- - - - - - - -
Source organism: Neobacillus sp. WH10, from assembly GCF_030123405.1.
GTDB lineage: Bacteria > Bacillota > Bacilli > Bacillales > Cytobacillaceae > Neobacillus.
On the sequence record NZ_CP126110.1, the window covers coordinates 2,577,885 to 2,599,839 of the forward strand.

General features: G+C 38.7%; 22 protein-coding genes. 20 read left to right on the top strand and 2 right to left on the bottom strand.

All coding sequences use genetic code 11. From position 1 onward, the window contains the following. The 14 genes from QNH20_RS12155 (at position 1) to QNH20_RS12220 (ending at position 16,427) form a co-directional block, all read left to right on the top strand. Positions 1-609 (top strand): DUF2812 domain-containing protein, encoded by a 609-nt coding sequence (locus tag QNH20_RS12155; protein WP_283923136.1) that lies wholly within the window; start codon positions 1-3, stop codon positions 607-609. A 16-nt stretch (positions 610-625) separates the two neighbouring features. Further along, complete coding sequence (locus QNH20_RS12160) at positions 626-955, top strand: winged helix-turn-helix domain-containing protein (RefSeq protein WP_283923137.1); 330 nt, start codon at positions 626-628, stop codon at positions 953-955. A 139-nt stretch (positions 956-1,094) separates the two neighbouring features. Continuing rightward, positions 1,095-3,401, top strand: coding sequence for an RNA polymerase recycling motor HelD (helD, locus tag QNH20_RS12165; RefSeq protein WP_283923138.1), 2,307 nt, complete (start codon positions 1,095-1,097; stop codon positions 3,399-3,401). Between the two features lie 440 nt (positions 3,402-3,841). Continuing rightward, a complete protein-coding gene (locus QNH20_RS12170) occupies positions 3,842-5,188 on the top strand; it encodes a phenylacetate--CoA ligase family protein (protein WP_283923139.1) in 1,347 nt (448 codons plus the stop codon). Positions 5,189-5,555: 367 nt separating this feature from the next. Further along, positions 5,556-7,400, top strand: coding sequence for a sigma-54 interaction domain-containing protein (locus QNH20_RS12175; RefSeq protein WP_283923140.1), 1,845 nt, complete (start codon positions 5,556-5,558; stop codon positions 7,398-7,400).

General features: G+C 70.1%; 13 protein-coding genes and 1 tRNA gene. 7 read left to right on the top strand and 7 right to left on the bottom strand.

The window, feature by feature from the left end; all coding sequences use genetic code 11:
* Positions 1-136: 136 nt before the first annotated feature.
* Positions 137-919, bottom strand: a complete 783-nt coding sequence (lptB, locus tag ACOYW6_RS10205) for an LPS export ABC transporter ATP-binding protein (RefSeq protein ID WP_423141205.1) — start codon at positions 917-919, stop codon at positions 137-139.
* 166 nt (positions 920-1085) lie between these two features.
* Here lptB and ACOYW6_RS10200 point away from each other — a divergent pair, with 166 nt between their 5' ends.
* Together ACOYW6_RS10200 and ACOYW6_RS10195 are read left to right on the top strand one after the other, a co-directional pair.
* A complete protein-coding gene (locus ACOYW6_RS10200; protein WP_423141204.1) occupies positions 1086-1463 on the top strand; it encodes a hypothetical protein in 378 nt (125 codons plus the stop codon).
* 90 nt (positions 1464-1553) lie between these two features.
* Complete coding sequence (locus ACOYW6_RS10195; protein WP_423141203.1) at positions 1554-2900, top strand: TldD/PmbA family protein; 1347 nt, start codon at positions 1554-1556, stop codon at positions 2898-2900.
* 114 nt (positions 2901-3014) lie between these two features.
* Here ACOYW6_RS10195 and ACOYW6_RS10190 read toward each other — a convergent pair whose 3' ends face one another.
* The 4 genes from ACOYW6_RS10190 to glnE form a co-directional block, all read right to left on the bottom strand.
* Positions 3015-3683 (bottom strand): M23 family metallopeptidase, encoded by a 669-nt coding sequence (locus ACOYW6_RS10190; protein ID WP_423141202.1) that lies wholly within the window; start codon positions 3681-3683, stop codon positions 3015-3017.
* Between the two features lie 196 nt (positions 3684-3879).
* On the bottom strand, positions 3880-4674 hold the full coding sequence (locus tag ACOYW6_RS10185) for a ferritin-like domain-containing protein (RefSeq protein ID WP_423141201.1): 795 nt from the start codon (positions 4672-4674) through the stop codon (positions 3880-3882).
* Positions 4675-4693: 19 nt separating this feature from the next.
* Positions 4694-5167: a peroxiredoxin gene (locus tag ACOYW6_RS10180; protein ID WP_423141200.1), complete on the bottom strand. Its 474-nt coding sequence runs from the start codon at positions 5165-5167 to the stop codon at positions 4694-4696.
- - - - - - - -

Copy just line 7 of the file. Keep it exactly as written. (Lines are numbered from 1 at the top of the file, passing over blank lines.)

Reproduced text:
The window, feature by feature from the left end; all coding sequences use genetic code 11: